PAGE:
Each February, Speedweeks invades central Florida. Many major touring series' seasons start during this time, including NASCAR's three top series. The prestige of running the Big Track has historically been reserved for NASCAR's Camping World, Nationwide, and Sprint Cup series, with the pinnacle event, the Daytona 500 capping off the week. This year, NASCAR made a major change, giving local racers from all over the country a chance to race on the famed superspeedway. Although these racers didn't get the chance to drive the full 2.5-mile track, they did get to tear up a specially designed 0.4-mile paperclip-style oval on the Super Stretch in the first ever UNOH Battle At The Beach.
This year marks the 30th anniversary of Circle Track magazine. Coming into this milestone, the CT staff has thought hard to come up with many diverse ways to pay homage to the magazine that has become the bible for so many racers and crewmen all over the world. What better way to kick off a year of celebrating than by racing a project car at Daytona?
When the rules for the first ever UNOH Battle At The Beach started to trickle out, we started to piece together a plan for our car. At first we planned on using an older project that has been lying dormant. We thought this perimeter chassis from Hess Race Cars would be the perfect candidate for the Late Model race, until we found out that straight rail (offset) cars were going to be allowed in the race. With that bit of information, we turned to Marty and Dalton Zehr who you know from the Project G.R.E.E.N. Camaro project as well as other projects. They happened to have a Pathfinder chassis sitting in the shop, which one NASCAR official would call a Gene Coleman R&D car (Ed. note: It's not...really it's not...OK, maybe a little). After a few brief conversations, the ball was set into motion and the build was underway.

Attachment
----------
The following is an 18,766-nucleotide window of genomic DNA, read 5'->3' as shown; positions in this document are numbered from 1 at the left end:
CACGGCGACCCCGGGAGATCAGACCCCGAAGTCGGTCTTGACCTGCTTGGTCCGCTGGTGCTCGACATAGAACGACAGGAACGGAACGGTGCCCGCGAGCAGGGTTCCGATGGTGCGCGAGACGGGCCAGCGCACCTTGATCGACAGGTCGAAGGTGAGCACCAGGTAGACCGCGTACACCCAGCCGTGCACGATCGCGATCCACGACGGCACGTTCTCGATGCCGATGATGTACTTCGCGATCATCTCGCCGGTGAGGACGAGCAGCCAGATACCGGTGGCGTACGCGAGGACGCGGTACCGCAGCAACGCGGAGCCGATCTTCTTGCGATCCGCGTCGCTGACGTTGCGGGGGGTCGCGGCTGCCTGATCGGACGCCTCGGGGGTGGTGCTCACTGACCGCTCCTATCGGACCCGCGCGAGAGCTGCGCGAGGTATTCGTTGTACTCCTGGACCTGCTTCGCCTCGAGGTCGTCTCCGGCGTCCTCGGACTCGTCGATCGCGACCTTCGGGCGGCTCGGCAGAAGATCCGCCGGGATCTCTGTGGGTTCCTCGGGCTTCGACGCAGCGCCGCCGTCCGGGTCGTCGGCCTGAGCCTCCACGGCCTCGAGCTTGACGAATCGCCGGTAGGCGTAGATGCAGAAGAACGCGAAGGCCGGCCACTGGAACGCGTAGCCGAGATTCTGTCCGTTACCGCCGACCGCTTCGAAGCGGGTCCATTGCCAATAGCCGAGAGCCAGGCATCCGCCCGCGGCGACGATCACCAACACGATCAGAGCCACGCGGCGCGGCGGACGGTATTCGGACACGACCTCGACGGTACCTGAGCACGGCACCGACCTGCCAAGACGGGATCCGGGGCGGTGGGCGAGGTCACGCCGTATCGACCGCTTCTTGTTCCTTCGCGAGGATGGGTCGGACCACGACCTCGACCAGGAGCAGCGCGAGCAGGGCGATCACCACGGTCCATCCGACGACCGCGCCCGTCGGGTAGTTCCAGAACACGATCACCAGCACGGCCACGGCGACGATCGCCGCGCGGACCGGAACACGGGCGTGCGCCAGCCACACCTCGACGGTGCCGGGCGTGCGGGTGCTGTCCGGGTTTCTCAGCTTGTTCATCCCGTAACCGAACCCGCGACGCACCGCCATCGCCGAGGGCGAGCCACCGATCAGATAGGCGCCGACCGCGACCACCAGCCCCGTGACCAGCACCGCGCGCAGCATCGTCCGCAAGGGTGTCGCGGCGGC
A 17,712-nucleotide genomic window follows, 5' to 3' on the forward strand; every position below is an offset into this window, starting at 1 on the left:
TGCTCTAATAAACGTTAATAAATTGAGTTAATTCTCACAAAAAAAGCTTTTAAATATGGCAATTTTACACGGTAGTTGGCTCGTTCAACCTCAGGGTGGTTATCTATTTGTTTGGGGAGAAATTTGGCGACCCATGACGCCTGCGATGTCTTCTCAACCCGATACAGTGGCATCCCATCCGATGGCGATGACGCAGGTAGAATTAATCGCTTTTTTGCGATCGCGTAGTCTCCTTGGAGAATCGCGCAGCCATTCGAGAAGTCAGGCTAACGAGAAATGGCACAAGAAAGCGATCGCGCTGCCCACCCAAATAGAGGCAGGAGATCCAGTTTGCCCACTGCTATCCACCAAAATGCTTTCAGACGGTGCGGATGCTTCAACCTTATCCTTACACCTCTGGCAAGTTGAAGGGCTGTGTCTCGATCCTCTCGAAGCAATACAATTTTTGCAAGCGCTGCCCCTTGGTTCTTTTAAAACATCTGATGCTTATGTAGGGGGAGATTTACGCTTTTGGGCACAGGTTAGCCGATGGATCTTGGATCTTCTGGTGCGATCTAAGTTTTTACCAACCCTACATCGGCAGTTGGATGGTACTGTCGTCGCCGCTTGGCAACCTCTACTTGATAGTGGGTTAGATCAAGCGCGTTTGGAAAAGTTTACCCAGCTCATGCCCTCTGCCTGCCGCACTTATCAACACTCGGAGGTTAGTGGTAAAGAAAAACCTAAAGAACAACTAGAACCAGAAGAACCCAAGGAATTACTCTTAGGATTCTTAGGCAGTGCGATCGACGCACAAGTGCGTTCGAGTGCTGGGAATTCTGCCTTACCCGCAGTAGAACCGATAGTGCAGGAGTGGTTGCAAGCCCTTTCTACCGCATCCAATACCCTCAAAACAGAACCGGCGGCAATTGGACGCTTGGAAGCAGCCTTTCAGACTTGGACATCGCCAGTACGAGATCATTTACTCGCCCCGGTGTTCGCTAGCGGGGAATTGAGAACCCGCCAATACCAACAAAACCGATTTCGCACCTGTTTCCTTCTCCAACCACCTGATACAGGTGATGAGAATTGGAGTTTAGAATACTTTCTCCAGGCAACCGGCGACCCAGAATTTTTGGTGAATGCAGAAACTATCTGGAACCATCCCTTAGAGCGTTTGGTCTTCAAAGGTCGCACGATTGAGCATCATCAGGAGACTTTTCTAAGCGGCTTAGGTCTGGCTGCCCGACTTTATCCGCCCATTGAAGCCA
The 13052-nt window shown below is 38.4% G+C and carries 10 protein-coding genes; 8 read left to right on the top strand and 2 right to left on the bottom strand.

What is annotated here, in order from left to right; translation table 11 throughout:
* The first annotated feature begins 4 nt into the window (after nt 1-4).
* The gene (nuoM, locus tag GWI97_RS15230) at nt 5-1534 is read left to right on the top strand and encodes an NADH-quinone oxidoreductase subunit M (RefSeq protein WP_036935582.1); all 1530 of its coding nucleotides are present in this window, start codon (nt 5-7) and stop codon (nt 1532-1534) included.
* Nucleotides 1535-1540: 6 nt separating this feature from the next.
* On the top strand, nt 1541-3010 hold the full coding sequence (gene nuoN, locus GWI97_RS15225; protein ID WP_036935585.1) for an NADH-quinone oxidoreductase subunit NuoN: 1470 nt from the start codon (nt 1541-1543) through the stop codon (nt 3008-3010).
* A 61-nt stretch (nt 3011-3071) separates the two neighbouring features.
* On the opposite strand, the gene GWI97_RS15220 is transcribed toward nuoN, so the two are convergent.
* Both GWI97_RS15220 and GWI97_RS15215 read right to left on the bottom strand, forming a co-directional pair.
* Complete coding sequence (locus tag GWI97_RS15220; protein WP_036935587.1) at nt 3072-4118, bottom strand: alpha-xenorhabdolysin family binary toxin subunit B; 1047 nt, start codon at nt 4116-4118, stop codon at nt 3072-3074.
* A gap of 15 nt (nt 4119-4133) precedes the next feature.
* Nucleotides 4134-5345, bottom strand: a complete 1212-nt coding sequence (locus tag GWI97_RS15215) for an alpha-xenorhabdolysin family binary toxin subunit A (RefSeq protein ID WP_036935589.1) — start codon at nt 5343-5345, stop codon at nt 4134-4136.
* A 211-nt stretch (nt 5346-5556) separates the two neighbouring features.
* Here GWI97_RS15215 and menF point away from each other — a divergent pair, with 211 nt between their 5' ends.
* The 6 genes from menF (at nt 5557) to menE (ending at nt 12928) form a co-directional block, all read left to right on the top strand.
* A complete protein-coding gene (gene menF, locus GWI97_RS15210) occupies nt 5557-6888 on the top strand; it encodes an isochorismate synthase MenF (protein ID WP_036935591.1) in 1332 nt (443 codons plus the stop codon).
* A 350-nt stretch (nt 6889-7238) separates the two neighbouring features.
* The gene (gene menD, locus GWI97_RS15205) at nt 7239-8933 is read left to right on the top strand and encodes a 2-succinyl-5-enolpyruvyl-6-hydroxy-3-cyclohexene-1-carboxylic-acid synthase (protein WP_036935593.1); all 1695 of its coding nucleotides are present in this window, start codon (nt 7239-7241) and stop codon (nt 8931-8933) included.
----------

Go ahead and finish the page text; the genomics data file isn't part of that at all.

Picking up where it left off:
Over the last few months, you've read about the engine from KT Engines and the body from AR Bodies. As the race grew closer, we fought to get the car finished in time. With the race just days away, we turned our attention to a few loose ends, the biggest being brakes. The car already had brakes on it, but being the track was essentially two dragstrips and two tight u-turns, we needed brake pads that would not only survive, but give us tons of stopping power, even when heated past the point of failure for most braking systems. Wilwood Engineering came through in a huge way and supplied us with it's A-compound brake pads. These are what most Cup teams use at Martinsville, so we knew they would hold up for the 150-lap race.
Joining us in competition would be Adam Royle and his Royle Racing team, NASCAR's Minnesota State Champion. We lent them an engine for the race and they were kind enough to put Circle Track on the quarter-panels for the contest. So, we had two cars carrying the colors at this race.
Circle Track Magazine celebrates its 30th anniversary with a project car at Daytona. What
For Dalton, practice went well. The car felt strong, and we were consistently in the top 10 for speed, being as high as second on the board. When qualifying time came, our time checked in in the middle of the field. We qualified in the 19th spot, which meant we started the first heat race in the 10th position. After being involved in a first turn caution, we were put to the rear of the field and had to fight our way back. We finished the heat in 10th spot, which meant we started in 20th. As the race played out, we took some body damage in an early wreck, but the car was good all night. Dalton kept the wheels on it, avoided a lot of wrecks, and drove a smart race, slowly working his way into the top 10. With less than 10 laps to go, fuel mileage became as issue. Dalton's driving became very conservative in order to finish the race. In the end we crossed the stripe in Eighth place. The entire Circle Track team was very excited about our top 10 finish, but we couldn't have done it without the help of all the great companies involved (check them out in the source box at the end of the story).Adam, unfortunately, didn't fair as well, as you will read shortly.
Hopefully, this will become a tradition that NASCAR will continue for years to come. And if they do, Circle Track will be a part of it in the future. With a few tweaks, this could very well become one of the premier short track events in the country. Naturally, we have our opinions on what those tweaks need to be, so here they are.